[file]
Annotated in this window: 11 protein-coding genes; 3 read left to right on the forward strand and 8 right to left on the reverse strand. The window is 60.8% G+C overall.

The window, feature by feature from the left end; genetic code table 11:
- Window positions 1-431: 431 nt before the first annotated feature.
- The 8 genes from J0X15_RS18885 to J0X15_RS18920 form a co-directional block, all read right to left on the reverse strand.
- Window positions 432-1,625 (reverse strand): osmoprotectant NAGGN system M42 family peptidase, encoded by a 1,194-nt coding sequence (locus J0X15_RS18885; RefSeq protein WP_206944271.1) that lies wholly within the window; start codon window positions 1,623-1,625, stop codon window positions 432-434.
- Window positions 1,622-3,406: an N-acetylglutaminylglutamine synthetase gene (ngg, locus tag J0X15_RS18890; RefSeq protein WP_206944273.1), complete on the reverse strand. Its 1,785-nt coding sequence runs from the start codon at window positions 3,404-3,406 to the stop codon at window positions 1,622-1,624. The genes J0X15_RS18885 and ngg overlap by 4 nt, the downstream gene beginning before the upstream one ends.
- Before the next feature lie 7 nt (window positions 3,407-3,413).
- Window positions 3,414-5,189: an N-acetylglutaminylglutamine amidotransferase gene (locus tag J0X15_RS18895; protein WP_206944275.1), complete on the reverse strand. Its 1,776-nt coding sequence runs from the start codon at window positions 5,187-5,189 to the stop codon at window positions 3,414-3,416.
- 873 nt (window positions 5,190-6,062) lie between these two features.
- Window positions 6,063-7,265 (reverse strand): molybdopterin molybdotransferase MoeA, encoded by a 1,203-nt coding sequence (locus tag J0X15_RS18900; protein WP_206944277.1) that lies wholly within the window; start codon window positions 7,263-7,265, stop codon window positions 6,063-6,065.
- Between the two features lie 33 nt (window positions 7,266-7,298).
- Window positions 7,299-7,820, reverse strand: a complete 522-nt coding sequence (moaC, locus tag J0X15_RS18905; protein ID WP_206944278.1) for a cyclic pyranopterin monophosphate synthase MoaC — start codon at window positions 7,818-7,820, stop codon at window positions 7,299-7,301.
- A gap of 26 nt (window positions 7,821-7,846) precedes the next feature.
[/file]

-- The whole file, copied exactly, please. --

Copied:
Annotated in this window: 11 protein-coding genes; 3 read left to right on the forward strand and 8 right to left on the reverse strand. The window is 60.8% G+C overall.

The window, feature by feature from the left end; genetic code table 11:
- Window positions 1-431: 431 nt before the first annotated feature.
- The 8 genes from J0X15_RS18885 to J0X15_RS18920 form a co-directional block, all read right to left on the reverse strand.
- Window positions 432-1,625 (reverse strand): osmoprotectant NAGGN system M42 family peptidase, encoded by a 1,194-nt coding sequence (locus J0X15_RS18885; RefSeq protein WP_206944271.1) that lies wholly within the window; start codon window positions 1,623-1,625, stop codon window positions 432-434.
- Window positions 1,622-3,406: an N-acetylglutaminylglutamine synthetase gene (ngg, locus tag J0X15_RS18890; RefSeq protein WP_206944273.1), complete on the reverse strand. Its 1,785-nt coding sequence runs from the start codon at window positions 3,404-3,406 to the stop codon at window positions 1,622-1,624. The genes J0X15_RS18885 and ngg overlap by 4 nt, the downstream gene beginning before the upstream one ends.
- Before the next feature lie 7 nt (window positions 3,407-3,413).
- Window positions 3,414-5,189: an N-acetylglutaminylglutamine amidotransferase gene (locus tag J0X15_RS18895; protein WP_206944275.1), complete on the reverse strand. Its 1,776-nt coding sequence runs from the start codon at window positions 5,187-5,189 to the stop codon at window positions 3,414-3,416.
- 873 nt (window positions 5,190-6,062) lie between these two features.
- Window positions 6,063-7,265 (reverse strand): molybdopterin molybdotransferase MoeA, encoded by a 1,203-nt coding sequence (locus tag J0X15_RS18900; protein WP_206944277.1) that lies wholly within the window; start codon window positions 7,263-7,265, stop codon window positions 6,063-6,065.
- Between the two features lie 33 nt (window positions 7,266-7,298).
- Window positions 7,299-7,820, reverse strand: a complete 522-nt coding sequence (moaC, locus tag J0X15_RS18905; protein ID WP_206944278.1) for a cyclic pyranopterin monophosphate synthase MoaC — start codon at window positions 7,818-7,820, stop codon at window positions 7,299-7,301.
- A gap of 26 nt (window positions 7,821-7,846) precedes the next feature.